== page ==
There is something magical about a good slasher movie, but there is something more magical about a bad one. Yes, they are formulaic, and most often modeled off FRIDAY THE 13TH, which itself takes its cue from Mario Bava’s TWITCH OF THE DEATH NERVE. So what? Almost all movies follow a formula, from drama to action to romance. What makes a movie interesting is how the filmmakers interpret, or misinterpret, the formula. Wild left turns, tonal shifts, and inexplicable reasoning will keep you guessing, even if it is only to guess what the hell the director was thinking. For instance, take a cute and fluffy sex comedy, mix in a brutal murderer fueled by whiskey and hatred, and get ready for the wholesome bloodbath that is 1984’s THE MUTILATOR.
Ed Jr. (Matt Mitler) doesn’t have a close relationship with his dad. Big Ed (Jack Chatham) drinks, is emotionally distant, and blames his son for his failed marriage. The last point is valid, as 10 year-old Ed Jr. accidentally shot his mom while cleaning his dad’s gun as a birthday surprise. So when deadbeat dad calls out of the blue and demands he clean and lock up his beach house for the season, Ed Jr. isn’t keen on doing him any favors. But Ed’s college buddies think it sounds like just the place for suds and love during their Fall Break, so after a couple of quick driving and cleaning montages, they are ready for some subdued, inoffensive partying. That is, until Big Ed, who had been sleeping off his last bender in the garage, wakes up in a homicidal haze and commences to ruin all their fun. One by one, Big Ed takes out his son’s friends in increasingly brutal ways. Can junior and his squeaky clean girlfriend, Pam (Ruth Martinez ), get mean enough to take on Ed senior, or will they too end up on his trophy wall?
Let’s get the obvious complaints out of the way first. Of all the holiday inspired horror movie gimmicks, THE MUTILATOR (AKA: FALL BREAK) has the lamest. Fall break isn’t even a holiday, it’s just the arbitrary period between college semesters. At least Spring Break is associated with bikinis and alcohol and hedonism. What images does Fall Break conjure? Sweaters? Colorful leaves? The movie can’t even take advantage of the nearby Halloween imagery, because it’s staked its claim. No pumpkins or black cats here, this is about the Fall Break, bitches.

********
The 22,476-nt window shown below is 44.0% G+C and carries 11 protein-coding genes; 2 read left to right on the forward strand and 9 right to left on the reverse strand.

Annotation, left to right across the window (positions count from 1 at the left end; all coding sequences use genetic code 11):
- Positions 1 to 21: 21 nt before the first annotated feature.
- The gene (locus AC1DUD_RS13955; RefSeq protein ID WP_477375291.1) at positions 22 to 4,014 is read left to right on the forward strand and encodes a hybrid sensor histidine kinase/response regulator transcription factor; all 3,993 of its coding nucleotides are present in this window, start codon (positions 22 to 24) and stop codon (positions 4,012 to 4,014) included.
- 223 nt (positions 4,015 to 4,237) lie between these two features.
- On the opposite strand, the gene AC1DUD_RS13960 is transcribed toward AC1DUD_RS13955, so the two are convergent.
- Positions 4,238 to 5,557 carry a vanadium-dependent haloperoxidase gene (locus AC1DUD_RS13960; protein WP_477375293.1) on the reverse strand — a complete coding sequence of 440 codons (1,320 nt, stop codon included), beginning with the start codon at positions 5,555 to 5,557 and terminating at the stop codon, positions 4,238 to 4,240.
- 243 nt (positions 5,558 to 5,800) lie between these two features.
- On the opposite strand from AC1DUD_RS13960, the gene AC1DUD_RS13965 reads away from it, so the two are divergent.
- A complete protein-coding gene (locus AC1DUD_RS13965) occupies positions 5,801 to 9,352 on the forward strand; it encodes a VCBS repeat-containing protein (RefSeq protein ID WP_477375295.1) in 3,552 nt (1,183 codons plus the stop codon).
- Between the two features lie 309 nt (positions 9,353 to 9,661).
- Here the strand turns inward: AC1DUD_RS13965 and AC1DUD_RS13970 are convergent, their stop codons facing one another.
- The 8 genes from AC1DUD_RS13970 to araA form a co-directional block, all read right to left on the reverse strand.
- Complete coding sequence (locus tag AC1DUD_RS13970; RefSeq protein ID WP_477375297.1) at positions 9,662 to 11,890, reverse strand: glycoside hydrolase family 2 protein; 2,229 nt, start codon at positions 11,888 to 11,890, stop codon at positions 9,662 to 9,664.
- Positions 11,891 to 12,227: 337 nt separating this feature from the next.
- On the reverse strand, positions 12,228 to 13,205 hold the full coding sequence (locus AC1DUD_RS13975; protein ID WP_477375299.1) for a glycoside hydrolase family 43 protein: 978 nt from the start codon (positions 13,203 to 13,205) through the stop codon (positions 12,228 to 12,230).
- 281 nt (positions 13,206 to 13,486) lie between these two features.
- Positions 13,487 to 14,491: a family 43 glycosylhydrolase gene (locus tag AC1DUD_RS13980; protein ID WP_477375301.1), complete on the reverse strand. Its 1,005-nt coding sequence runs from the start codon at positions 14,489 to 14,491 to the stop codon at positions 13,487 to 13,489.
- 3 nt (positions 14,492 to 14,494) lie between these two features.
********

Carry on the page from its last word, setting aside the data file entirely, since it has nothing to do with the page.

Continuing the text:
Even worse, the movie mostly wastes its best asset, showing how spooky a deserted beach town is during the off season. There’s a little strolling on the beach at night, and a couple goes skinny dipping in a plastic covered public pool (where the tension is dissolved by an excessively long game of Marco Polo), but the vast majority of the movie is set in one small beach house. It’s like condensing Camp Crystal Lake into a condo. That said, the filmmakers do a good job of working with their limited set. There is a nice hide and stalk scene were the killer hunts around the dark house for victims, but the kids are just playing blind man’s bluff with each other and have no idea the person they are hiding inches away from wants to butcher them.
Those gripes aside, the movie is a wild ride. This tonal roller-coaster starts with the very first scene. The prologue starts off all daises and sunshine, with the smiling mom lovingly decorating a cake in her tidy kitchen, cute Lil’ Ed eager to make his dad proud. Once that colorful, hand drawn sign comes out, we know it’s all about to go south. That kid’s “All your guns cleaned by me!” birthday surprise is the worst idea since “Your car’s brake lines cleaned by me!” Sure enough, a moment later he unintentionally blows a hole through mom’s stomach and the cake is totally ruined. When Big Ed comes home, instead of screaming or crying or calling an ambulance, he wordlessly props his wife's corpse against the couch and starts drinking, with Ed Jr watching from hall.
In any other slasher, that kind of trauma would be Junior’s catalyst for becoming the killer. Plus, being raised by a guy who actively fantasizes about different ways of murdering you rarely leads to a happy childhood. Somehow though, he ends up being a mild mannered, well adjusted college kid. A little boring even. In fact, his whole crew is sort of a toned down, smooth jazz version of the typical slasher archetypes. There’s the practical joker, the horny couple, the prude, but all in an inoffensively low key way. They are so corny they break out a game of Monopoly. Not strip Monopoly, either, just plain Monopoly. They are kind of endearing, really, especially compared to the aggressively annoying group of victims populating most slashers. Those dickheads deserve what’s coming to them, but I kind of feel bad about seeing these kids get bumped off.